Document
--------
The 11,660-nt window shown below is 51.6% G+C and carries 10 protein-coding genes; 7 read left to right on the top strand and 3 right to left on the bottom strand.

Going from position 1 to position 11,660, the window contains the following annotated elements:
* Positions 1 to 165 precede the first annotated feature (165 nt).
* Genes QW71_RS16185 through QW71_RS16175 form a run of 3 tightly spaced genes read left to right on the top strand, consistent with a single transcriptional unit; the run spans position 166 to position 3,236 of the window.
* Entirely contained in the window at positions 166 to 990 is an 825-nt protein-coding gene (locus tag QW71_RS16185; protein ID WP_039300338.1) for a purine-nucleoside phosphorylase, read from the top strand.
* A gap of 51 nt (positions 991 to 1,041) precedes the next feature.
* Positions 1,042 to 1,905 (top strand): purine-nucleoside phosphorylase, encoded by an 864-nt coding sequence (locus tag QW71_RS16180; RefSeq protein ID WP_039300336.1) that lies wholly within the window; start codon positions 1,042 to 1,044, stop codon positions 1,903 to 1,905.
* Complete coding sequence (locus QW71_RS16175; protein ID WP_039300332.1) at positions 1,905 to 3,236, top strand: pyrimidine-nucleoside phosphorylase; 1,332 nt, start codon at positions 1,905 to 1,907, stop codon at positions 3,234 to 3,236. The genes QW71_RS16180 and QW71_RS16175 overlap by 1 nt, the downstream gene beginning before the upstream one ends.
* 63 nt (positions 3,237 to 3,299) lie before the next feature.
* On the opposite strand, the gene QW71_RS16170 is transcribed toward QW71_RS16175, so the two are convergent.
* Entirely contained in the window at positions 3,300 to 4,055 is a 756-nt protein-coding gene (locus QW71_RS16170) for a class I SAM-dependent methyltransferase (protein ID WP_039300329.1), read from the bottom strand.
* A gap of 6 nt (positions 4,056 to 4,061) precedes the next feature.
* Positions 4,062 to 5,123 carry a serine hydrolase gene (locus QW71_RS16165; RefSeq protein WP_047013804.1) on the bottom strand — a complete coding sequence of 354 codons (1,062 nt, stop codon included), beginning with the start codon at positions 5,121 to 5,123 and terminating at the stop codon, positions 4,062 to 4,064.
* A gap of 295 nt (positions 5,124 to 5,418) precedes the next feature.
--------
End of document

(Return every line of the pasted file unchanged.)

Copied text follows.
The 11,660-nt window shown below is 51.6% G+C and carries 10 protein-coding genes; 7 read left to right on the top strand and 3 right to left on the bottom strand.

Going from position 1 to position 11,660, the window contains the following annotated elements:
* Positions 1 to 165 precede the first annotated feature (165 nt).
* Genes QW71_RS16185 through QW71_RS16175 form a run of 3 tightly spaced genes read left to right on the top strand, consistent with a single transcriptional unit; the run spans position 166 to position 3,236 of the window.
* Entirely contained in the window at positions 166 to 990 is an 825-nt protein-coding gene (locus tag QW71_RS16185; protein ID WP_039300338.1) for a purine-nucleoside phosphorylase, read from the top strand.
* A gap of 51 nt (positions 991 to 1,041) precedes the next feature.
* Positions 1,042 to 1,905 (top strand): purine-nucleoside phosphorylase, encoded by an 864-nt coding sequence (locus tag QW71_RS16180; RefSeq protein ID WP_039300336.1) that lies wholly within the window; start codon positions 1,042 to 1,044, stop codon positions 1,903 to 1,905.
* Complete coding sequence (locus QW71_RS16175; protein ID WP_039300332.1) at positions 1,905 to 3,236, top strand: pyrimidine-nucleoside phosphorylase; 1,332 nt, start codon at positions 1,905 to 1,907, stop codon at positions 3,234 to 3,236. The genes QW71_RS16180 and QW71_RS16175 overlap by 1 nt, the downstream gene beginning before the upstream one ends.
* 63 nt (positions 3,237 to 3,299) lie before the next feature.
* On the opposite strand, the gene QW71_RS16170 is transcribed toward QW71_RS16175, so the two are convergent.
* Entirely contained in the window at positions 3,300 to 4,055 is a 756-nt protein-coding gene (locus QW71_RS16170) for a class I SAM-dependent methyltransferase (protein ID WP_039300329.1), read from the bottom strand.
* A gap of 6 nt (positions 4,056 to 4,061) precedes the next feature.
* Positions 4,062 to 5,123 carry a serine hydrolase gene (locus QW71_RS16165; RefSeq protein WP_047013804.1) on the bottom strand — a complete coding sequence of 354 codons (1,062 nt, stop codon included), beginning with the start codon at positions 5,121 to 5,123 and terminating at the stop codon, positions 4,062 to 4,064.
* A gap of 295 nt (positions 5,124 to 5,418) precedes the next feature.